Referring to FIG. 9B, in block 960, a marker is added to the packet. For example, application detector 410 adds the marker to the packet. By way of further example, the marker includes data that indicates the identifier of the type of service to be applied to the packet. The marker may also include checked information or parametric data. Application detector 410 passes or transmits the marked packet to service classifier 415.

In block 965, the service is selected based on the marker. For example, service classifier 415 inspects the packet, and identifies the marker. Service classifier 415 performs a lookup in a database, and finds a match in a database that correlates the identifier of the type of service. In response to finding a match, service classifier 415 selects, for example, the type of service to be applied to the packet. According to an exemplary implementation, service classifier 415 may compare checked information, which is received from application detector 410, to parameters and parameter values of the selected type of service. According to another exemplary implementation, service classifier 415 may use parameters and parameter values, which may be received from application detector 410, for selection with the type of service.

In block 970, the service is applied to the packet. For example, policer 430, quota enforcer 435, and packet forwarder 445, or policer 430, quota enforcer 435, and packet dropper 440 may provide the selected type of service.

In block 975, a traffic control record is generated based on the service applied. For example, quota enforcer 435 may generate a billing record (e.g., a CDR) and other traffic control information (e.g., a quota data record, a dropped packet record, etc.) indicative of the traffic control pertaining to the packet based on the applied type of service.

Although FIGS. 9A and 9B illustrate an exemplary process 900 of the traffic control service, according to other embodiments, process 900 may include additional operations, fewer operations, and/or different operations than those illustrated in FIGS. 9A and 9B, and described herein.

FIGS. 10A-10D are diagrams illustrating exemplary configuration data pertaining to exemplary embodiments of the traffic control service. For example, FIG. 10A illustrates a table 1000 that includes exemplary rules and/or parameter data pertaining to the application-based service, FIG. 10B illustrates a table 1016 that includes exemplary rules and/or parameter data pertaining to the content-based service, FIG. 10C illustrates a table 1036 that includes exemplary rules and/or parameter data pertaining to the location-based service, and FIG. 10D illustrates a table 1056 that includes exemplary rules and/or parameter data pertaining to the time-based service.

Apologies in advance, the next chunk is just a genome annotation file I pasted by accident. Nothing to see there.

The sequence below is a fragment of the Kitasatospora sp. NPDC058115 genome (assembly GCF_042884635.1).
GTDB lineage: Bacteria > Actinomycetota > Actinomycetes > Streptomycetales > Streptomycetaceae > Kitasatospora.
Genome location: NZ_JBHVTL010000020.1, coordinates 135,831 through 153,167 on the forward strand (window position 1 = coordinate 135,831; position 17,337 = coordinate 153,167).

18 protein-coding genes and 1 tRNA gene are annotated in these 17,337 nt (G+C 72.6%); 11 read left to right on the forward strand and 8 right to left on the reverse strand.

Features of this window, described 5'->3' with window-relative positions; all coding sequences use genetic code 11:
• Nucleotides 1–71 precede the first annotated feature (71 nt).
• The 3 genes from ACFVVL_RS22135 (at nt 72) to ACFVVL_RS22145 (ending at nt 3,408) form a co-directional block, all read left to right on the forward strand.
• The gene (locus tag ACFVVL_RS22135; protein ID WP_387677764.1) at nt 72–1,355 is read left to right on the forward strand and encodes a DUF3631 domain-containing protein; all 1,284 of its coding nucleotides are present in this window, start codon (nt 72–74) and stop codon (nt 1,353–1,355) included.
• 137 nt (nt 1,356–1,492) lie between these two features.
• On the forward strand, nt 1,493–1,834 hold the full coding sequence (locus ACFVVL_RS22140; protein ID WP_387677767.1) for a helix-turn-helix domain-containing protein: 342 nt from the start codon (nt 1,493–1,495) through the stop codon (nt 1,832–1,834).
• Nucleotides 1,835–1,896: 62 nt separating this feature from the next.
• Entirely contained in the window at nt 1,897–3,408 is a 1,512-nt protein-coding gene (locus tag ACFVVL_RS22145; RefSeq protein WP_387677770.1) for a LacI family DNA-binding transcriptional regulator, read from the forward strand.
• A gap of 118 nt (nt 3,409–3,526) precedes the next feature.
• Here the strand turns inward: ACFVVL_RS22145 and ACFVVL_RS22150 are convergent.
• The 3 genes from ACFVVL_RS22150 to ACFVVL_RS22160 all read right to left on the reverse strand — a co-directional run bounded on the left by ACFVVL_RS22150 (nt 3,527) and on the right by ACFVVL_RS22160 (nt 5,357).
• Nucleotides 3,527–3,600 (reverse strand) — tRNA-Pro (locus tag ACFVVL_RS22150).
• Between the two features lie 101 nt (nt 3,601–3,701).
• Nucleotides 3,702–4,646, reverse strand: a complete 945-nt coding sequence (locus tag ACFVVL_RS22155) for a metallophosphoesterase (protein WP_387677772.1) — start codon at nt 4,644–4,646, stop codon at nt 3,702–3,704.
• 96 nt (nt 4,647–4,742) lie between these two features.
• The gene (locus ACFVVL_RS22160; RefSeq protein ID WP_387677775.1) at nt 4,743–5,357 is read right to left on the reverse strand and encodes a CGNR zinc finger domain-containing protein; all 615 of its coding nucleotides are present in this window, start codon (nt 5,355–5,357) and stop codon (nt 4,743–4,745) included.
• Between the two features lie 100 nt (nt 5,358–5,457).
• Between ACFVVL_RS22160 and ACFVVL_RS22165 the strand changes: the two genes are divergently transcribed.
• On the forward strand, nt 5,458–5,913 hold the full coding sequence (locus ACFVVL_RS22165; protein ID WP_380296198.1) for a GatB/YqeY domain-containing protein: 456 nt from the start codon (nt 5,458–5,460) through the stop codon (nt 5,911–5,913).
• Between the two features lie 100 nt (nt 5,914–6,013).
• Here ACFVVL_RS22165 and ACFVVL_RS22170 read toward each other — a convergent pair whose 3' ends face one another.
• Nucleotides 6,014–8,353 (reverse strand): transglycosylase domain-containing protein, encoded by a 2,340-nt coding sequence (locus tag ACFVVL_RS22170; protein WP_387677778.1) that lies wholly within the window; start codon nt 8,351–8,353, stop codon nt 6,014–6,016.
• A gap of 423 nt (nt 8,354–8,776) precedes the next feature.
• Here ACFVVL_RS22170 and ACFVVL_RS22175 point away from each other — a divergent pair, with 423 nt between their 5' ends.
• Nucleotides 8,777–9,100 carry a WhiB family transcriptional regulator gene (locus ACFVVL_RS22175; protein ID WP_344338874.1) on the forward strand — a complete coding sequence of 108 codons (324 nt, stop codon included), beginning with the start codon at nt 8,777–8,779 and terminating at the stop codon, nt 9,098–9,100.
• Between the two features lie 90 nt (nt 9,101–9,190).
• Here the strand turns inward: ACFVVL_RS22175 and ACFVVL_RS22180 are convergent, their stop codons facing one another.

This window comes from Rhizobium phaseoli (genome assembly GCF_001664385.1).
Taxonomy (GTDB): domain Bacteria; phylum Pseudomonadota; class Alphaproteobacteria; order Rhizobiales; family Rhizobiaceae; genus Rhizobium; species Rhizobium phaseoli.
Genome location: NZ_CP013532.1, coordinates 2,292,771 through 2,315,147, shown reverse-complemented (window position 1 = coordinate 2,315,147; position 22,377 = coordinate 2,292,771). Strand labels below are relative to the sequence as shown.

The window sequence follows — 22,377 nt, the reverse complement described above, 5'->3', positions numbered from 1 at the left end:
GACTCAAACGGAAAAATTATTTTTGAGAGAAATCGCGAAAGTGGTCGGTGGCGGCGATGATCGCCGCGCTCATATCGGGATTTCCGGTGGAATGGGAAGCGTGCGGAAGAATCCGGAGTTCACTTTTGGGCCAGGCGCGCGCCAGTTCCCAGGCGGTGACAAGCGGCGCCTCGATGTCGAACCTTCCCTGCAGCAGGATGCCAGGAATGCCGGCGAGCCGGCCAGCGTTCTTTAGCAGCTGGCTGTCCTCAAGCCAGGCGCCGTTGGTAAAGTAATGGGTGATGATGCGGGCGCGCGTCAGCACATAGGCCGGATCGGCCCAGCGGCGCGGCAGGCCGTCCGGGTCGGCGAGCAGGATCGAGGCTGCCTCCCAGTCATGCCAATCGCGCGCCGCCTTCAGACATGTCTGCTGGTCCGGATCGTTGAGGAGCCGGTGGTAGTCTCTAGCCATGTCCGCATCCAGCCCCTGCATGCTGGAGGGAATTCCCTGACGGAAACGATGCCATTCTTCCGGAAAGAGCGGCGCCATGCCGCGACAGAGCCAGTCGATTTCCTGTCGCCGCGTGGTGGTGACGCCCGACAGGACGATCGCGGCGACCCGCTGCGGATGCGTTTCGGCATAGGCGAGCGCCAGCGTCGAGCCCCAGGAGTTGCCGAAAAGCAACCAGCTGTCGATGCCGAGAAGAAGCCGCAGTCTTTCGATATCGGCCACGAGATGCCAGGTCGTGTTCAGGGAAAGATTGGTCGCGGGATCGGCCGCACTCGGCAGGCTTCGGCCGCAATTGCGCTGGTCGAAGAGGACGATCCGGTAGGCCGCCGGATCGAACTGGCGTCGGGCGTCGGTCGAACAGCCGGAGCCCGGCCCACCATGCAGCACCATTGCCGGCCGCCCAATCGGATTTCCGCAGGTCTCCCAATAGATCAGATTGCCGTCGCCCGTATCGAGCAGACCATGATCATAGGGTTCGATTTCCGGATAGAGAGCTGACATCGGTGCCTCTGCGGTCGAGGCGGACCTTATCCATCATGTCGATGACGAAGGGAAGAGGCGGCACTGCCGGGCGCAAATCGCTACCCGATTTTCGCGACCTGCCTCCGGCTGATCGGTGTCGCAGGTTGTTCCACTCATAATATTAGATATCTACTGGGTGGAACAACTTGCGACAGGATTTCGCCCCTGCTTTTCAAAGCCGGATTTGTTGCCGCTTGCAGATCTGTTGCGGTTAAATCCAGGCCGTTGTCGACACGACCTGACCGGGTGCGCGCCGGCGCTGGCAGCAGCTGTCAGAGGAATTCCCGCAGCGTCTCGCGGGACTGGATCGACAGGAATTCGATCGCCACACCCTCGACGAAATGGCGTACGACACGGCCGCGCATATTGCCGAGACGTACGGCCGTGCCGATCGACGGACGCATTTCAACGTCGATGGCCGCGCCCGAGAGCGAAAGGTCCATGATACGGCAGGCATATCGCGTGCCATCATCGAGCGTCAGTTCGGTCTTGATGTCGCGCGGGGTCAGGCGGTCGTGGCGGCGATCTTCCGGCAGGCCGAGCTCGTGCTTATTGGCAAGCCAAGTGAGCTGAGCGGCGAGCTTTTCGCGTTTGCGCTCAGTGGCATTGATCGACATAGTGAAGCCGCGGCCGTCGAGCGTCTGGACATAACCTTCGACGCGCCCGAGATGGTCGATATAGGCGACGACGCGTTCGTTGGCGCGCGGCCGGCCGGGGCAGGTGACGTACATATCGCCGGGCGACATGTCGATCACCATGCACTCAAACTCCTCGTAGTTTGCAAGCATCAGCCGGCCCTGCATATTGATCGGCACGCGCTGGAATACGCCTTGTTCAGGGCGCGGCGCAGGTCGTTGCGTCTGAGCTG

Referring to FIG. 10A, table 1000 includes an MDN field 1002, an application field 1004, a multiplier field 1006, and an allowance field 1008. As further illustrated, table 1000 includes a record 1012 that includes a grouping of parameters and parameter values. The parameters and the parameter values are exemplary. Additionally, according to other exemplary implementations, table 1000 may include additional and/or different instances of parameter/parameter value data.

MDN field 1002 stores a unique and static identifier of end device 150/end user 153. For example, the MDN field 1002 may store data indicating an MDN. Application field 1004 may store data indicating an application. Multiplier field 1006 may store data indicating a multiplier value that governs how data usage is counted. Allowance field 1008 may store data indicating a data usage allowance. By way of example, the application-based service may allow a 1 GB data allowance just for YouTube that has a multiplier of 1. According to another example, the application-based service may allow unlimited data usage for social applications (e.g., Facebook, Twitter, Instagram, and Pinterest) that has a multiplier of 0. According to yet another example, the application-based service may allow 4 GB data allowance for Pokemon Go that has a multiplier of 0.5.

Referring to FIG. 10B, table 1016 includes an MDN field 1018, a content type field 1020, a multiplier field 1022, and an allowance field 1024. As further illustrated, table 1016 includes a record 1030 that includes a grouping of parameters and parameter values. The parameters and the parameter values are exemplary. Additionally, according to other exemplary implementations, table 1016 may include additional and/or different instances of parameter/parameter value data.

MDN field 1018, multiplier field 1022, and allowance field 1024 may store data similar in nature to that previously described in relation to table 1000. Content type field 1020 may store data indicating a type of content. By way of example, the content-based service may allow a 1 GB data allowance just for video content that has a multiplier of 1. According to another example, the content-based service may allow unlimited data usage for advertisement (e.g., an Advertisement Free traffic control service) that has a multiplier of 0. According to yet another example, the content-based service may allow 4 GB data allowance for music that has a multiplier of 0.5.

Referring to FIG. 10C, table 1036 includes an MDN field 1038, a location field 1040, a multiplier field 1042, and an allowance field 1044. As further illustrated, table 1036 includes a record 1050 that includes a grouping of parameters and parameter values. The parameters and the parameter values are exemplary. Additionally, according to other exemplary implementations, table 1036 may include additional and/or different instances of parameter/parameter value data.